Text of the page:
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					I. Map coloring (20 points)
Express the following problem as a search state problem:

“You have to color the various regions of a planar map (for example, the map of the 48
contiguous states of the United States) using only four colors (Red, Blue, Yellow, and
Green), in such a way that no two adjacent regions have the same color.”

Give the general description of a state, the initial state, the goal test, and the successor function.
For the successor function it is not necessary that you write every possible “state  state”
combination, but you should make it clear how one would derive the successor states of any
given state. Note that we do not ask you to describe a solution of the problem!

One possible answer
State: For each region, an assignment of R,B,Y,G, or U (uncolored)
Initial state: all regions set to U
Successor function: All regions are ordered from 1 to N. Let x be the first region with a U
assignment. The four successors are derived by assigning x either R,B,Y, or G.
Goal test: N regions are colored, and no two adjacent regions have the same color.

Another possible formulation
State: For each region, an assignment of R,B,Y,G, or U (uncolored) where no two regions have
the same color
Initial state: all regions set to U
Successor function: All regions are ordered from 1 to N. For all x with a U assignment, up to
four successors are derived by assigning x either R,B,Y, or G, such that the color of x does not
conflict with any adjacent regions.
Goal test: N regions are colored
II. Missionaries and Cannibals (20 points)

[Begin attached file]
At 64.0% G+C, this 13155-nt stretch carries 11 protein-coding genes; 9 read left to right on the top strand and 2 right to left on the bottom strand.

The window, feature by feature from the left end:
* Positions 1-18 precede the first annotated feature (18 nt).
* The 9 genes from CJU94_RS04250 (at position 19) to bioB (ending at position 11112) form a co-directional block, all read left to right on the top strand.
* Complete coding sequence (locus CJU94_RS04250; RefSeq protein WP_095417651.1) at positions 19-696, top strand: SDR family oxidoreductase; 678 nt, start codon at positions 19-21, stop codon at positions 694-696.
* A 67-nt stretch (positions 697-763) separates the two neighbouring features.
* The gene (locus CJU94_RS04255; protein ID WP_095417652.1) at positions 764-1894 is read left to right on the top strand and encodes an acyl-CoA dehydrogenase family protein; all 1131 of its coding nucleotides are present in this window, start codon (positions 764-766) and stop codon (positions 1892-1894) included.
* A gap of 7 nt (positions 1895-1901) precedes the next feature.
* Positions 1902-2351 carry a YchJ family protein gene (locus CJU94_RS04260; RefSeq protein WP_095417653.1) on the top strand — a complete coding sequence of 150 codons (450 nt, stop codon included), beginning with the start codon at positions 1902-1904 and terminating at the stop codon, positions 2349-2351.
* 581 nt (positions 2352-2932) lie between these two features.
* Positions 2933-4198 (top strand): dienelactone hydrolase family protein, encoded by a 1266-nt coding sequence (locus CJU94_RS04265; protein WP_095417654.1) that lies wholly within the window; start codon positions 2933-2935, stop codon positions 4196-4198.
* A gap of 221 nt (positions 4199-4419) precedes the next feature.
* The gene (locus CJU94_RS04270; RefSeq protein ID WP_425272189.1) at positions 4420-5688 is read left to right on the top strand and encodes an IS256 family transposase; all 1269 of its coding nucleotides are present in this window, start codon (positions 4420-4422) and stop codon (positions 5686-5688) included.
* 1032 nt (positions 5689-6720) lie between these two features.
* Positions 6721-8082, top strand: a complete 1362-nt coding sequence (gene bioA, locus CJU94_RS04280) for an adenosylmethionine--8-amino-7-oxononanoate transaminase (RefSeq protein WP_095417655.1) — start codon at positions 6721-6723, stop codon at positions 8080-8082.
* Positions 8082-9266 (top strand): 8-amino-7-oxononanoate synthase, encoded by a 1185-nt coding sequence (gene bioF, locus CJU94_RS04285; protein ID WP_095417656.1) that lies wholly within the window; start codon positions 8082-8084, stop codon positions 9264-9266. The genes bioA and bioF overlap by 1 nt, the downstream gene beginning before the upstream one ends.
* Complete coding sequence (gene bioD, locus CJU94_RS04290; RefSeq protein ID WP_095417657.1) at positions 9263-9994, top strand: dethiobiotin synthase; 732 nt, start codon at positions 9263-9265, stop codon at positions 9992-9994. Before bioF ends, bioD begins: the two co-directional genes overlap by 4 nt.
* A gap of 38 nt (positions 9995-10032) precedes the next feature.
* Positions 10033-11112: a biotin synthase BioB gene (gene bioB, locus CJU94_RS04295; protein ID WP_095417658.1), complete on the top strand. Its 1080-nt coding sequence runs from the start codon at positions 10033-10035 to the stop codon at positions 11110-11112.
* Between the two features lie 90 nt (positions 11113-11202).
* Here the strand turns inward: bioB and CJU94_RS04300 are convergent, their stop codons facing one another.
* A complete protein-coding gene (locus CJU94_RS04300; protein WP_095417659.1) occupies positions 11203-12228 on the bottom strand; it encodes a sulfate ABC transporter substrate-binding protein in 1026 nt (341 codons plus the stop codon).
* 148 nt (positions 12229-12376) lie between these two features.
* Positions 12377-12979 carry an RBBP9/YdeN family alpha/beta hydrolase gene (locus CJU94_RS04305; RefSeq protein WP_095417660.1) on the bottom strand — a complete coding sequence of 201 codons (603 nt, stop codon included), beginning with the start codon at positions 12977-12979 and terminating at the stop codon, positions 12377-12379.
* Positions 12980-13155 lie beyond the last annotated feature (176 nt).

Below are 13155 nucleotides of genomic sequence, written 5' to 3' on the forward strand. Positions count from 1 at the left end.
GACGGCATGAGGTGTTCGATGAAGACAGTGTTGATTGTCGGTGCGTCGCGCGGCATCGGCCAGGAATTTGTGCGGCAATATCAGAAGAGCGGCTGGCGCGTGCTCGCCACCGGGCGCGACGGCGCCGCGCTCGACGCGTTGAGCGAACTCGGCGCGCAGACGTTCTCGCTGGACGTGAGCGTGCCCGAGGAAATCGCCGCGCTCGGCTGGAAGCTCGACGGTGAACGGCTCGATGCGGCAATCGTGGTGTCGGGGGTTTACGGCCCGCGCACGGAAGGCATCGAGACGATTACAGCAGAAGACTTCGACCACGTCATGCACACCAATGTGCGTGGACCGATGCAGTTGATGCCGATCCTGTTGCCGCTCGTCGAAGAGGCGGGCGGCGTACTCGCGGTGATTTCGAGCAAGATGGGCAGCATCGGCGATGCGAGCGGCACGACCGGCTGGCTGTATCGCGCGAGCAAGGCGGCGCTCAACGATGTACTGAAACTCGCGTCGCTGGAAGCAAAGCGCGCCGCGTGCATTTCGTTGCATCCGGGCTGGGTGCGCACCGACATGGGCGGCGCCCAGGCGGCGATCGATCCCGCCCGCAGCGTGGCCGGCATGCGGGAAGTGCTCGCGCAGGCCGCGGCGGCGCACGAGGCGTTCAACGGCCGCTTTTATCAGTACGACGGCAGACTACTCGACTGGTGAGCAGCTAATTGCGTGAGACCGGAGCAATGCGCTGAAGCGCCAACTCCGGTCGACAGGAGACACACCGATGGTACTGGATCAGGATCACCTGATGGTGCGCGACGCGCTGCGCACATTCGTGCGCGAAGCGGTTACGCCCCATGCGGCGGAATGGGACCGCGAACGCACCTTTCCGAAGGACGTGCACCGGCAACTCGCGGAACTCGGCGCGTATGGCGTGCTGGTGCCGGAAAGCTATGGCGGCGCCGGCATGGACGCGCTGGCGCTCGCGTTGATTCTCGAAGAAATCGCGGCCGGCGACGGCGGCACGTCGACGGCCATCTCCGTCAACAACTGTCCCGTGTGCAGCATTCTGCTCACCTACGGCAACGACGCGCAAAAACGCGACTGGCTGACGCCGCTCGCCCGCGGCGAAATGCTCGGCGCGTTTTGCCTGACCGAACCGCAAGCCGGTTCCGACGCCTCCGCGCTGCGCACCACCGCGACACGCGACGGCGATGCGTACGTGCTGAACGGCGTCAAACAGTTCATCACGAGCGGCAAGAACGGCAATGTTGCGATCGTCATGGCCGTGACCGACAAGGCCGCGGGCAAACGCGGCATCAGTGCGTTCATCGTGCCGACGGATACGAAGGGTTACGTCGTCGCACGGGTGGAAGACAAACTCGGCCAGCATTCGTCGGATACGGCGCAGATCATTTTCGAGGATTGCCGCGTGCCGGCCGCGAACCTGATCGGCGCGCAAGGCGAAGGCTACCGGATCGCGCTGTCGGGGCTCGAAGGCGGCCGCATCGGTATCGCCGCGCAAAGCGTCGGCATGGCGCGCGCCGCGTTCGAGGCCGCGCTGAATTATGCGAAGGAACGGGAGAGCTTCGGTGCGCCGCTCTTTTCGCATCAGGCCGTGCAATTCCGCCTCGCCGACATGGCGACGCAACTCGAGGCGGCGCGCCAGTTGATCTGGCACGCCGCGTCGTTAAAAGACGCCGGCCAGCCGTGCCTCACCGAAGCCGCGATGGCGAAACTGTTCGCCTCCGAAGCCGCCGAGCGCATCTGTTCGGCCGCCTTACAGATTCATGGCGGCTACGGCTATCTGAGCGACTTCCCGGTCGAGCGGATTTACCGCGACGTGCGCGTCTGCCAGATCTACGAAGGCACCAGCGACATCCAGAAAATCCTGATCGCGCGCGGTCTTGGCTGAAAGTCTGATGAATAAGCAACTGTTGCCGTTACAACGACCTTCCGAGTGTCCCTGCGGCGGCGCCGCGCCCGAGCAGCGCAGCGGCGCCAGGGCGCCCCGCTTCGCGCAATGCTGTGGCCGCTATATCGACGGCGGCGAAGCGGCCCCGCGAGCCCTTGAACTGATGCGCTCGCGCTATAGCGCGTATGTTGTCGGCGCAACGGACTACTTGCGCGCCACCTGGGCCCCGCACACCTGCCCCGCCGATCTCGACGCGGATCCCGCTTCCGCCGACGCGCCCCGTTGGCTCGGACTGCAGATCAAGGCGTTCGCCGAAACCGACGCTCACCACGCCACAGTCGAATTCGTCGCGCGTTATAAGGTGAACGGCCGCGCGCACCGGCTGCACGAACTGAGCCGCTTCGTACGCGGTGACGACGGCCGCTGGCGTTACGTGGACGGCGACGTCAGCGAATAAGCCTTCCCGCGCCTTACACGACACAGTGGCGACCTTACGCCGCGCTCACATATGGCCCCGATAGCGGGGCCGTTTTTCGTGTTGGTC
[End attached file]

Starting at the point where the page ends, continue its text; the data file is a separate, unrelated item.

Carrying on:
In the classic Missionaries and Cannibals puzzle, your job is to move three missionaries
and three cannibals to the other side of a river using a boat that can only hold one or two
people. You may not leave the missionaries outnumbered on any bank of the river –
otherwise the cannibals will eat them.

     Figure 1. A missionaries and cannibals game that can be played on the web at

1. State the Missionaries and Cannibals puzzle as a search problem.          Give precise
definitions of the:
        a. State space
        b. Successor function
        c. Initial state
        d. Goal test
        (There may be multiple formulations)

2. Draw a complete, labeled state graph for this problem (not a search graph). Indicate an
optimal solution path. (The graph should not be prohibitively large if your formulation in
problem 1 is correct)

3. What blind search algorithm would you use to solve this problem? Would you check for
repeated states?

4. Consider a generalized Missionaries and Cannibals puzzle with N missionaries and N
cannibals. How quickly does the state space grow with N? Can these problems always be
solved for N>3? Why or why not?

1. a. State space: a tuple (ML,MR,CL,CR,B) where ML, MR, CL, CR denote the number of
missionaries (M) and cannibals (C) on the left (L) and right (R) sides of the river and B{L,R}
denoting which side the boat is on. We have the constraints that ML+MR = 3, CL+CR = 3,
CL,CR >= 0, ML,MR>=0, and (ML==0 or ML >= CL), and (MR==0 or MR >= CR).
b. Successor function. The successor function returns all possible valid states formed by moving
either 1 or 2 people from the side of the river that the boat is on to the opposite side, and also